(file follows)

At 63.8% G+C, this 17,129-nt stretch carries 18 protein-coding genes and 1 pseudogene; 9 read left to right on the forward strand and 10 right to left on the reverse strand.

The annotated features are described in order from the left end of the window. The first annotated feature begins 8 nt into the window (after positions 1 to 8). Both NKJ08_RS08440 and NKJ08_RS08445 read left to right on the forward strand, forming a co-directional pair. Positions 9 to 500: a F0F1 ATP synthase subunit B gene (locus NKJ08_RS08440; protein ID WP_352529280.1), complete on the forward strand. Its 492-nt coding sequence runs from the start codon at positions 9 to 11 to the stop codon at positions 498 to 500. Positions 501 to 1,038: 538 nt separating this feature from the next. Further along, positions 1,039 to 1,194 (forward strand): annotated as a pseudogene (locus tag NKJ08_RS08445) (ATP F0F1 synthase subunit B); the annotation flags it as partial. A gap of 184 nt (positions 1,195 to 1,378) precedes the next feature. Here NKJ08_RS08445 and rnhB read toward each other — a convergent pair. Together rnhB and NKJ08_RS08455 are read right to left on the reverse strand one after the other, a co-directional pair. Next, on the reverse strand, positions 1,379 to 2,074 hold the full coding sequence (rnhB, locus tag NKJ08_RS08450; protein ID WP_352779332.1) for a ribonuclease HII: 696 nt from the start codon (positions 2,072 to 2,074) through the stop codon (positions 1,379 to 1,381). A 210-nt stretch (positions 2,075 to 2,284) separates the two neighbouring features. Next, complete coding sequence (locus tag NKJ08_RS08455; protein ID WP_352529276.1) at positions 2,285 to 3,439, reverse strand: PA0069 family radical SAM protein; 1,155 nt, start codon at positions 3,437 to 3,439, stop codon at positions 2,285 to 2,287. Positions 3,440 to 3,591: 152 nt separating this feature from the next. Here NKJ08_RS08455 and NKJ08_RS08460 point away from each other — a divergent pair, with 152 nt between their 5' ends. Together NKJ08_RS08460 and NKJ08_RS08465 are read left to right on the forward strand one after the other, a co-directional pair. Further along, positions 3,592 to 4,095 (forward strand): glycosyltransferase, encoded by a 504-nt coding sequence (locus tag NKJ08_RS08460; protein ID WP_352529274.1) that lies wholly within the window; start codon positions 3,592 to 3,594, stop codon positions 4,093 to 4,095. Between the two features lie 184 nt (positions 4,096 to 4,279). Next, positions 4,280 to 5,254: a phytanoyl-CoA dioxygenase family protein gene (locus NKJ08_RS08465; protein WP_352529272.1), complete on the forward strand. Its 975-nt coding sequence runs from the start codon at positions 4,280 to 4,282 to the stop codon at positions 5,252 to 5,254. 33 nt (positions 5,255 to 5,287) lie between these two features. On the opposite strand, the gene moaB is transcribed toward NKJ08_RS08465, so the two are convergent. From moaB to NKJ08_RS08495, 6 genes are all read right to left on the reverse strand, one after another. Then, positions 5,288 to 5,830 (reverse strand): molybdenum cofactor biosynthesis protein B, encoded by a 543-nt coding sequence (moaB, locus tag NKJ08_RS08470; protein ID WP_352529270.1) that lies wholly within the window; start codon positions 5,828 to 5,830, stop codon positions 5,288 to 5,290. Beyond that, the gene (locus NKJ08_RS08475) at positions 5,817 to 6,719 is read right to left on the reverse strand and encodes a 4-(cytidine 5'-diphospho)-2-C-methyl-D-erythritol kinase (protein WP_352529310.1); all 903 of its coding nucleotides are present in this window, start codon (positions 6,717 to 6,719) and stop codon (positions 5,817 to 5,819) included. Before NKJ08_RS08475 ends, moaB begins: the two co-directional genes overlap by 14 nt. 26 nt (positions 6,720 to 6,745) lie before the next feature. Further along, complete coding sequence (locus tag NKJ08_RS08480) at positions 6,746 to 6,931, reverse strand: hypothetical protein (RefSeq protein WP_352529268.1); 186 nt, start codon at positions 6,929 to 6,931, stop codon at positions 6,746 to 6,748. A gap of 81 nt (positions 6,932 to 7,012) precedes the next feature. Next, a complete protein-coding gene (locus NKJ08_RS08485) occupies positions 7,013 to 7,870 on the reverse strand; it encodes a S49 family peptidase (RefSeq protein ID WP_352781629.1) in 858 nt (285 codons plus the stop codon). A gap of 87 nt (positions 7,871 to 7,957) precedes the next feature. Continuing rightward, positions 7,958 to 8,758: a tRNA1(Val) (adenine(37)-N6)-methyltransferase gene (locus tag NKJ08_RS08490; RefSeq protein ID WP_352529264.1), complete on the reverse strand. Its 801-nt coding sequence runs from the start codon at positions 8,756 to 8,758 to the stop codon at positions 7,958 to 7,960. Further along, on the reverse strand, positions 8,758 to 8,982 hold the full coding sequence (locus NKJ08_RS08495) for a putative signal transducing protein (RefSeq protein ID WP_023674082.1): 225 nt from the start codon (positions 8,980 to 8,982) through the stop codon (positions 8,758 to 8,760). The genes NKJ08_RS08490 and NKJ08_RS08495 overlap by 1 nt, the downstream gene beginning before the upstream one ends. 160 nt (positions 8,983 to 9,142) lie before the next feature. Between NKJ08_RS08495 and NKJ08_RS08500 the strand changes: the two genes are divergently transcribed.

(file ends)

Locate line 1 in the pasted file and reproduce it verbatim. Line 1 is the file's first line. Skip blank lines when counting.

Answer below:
At 63.8% G+C, this 17,129-nt stretch carries 18 protein-coding genes and 1 pseudogene; 9 read left to right on the forward strand and 10 right to left on the reverse strand.